COMMENTARY | The New York Daily News suggests the New York Police Department is attempting to sabotage the Occupy Wall Street movement by directing homeless people to the Zuccotti Park site for free food and a safe place to drink.
If this is part of a policy to undermine Occupy Wall Street, it demonstrates someone in the NYPD or in Mayor Michael Bloomberg's office has the subtlety of a Machiavelli. It has had the effect of dividing Occupy Wall Street into warring factions, between a group of committed protestors and a group of free loaders.
Welcome to the problems of operating a welfare state, Occupy Wall Street.
The strategy also has the virtue of concentrating troublemakers into one place where they can be watched. If it also has the effect of making Occupy Wall Street more untenable, then so much the better.
It is not as if the Occupy Wall Street people are making it easier on themselves. Police are not welcome in Zuccotti Park and will not enter the area for anything short of assault. The so-called Security Committee does not have any power, save that of persuasion.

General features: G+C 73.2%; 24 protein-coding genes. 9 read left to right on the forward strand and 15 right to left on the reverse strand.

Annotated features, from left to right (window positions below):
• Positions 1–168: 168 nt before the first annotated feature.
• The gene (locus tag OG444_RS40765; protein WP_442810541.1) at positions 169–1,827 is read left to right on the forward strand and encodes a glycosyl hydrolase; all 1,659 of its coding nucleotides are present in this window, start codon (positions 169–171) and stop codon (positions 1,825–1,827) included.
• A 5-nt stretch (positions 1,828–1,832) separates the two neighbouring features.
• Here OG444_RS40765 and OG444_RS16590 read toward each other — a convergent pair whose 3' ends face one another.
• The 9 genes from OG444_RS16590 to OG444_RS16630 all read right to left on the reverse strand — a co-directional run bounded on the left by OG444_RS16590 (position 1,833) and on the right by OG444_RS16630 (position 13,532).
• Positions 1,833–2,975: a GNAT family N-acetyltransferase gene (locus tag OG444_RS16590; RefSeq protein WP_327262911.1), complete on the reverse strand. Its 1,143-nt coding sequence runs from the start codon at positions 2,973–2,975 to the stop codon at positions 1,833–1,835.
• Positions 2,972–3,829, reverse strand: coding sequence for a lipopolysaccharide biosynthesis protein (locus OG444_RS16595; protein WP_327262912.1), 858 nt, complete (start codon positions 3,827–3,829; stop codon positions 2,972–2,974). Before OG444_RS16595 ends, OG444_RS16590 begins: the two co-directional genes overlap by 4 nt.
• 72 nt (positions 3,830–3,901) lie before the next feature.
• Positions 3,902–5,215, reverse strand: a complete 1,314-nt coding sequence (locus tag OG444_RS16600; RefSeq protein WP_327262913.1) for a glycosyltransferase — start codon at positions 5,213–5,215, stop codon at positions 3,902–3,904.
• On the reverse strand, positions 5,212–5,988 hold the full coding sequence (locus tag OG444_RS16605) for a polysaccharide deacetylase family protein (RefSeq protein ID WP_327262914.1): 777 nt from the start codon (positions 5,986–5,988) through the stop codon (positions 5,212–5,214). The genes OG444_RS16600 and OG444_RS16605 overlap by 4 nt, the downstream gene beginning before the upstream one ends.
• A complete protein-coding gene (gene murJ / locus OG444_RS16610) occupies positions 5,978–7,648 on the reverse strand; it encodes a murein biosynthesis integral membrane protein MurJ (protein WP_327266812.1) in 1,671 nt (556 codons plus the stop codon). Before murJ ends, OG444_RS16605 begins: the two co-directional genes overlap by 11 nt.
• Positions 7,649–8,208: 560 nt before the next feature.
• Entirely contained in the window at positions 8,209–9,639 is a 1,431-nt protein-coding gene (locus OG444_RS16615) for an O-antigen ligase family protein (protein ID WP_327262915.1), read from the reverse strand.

Undoubtedly the NYPD would prefer to remove Occupy Wall Street, with its burgeoning problems of sanitation, crime and now cold produced ailments the old fashion way. But lines of riot police with batons and plastic shields backed up by tear gas and water hoses are likely judged to be too raw for the video cameras to set into motion. The effectiveness of such a strategy has been called into question, in any case, because of the experience in Oakland, Calif.
The question arises, what is Occupy Wall Street prepared to do now? Whatever passes for an authority in Zuccotti Park seems incapable of maintaining order in a place that has rapidly devolved into a state of nature. But if the NYPD is invited in to roust out the vagrants and criminals from the area, it is likely all over. Police will be obliged to enforce all laws, and not just those against assault and rape. That includes drug laws as well as that part of the city code dealing with sanitation.
The Occupy Wall Street crowd may have pretensions of being like the army at Valley Forge, though the difference is that the Continental Army had discipline and a provost detachment to back that up.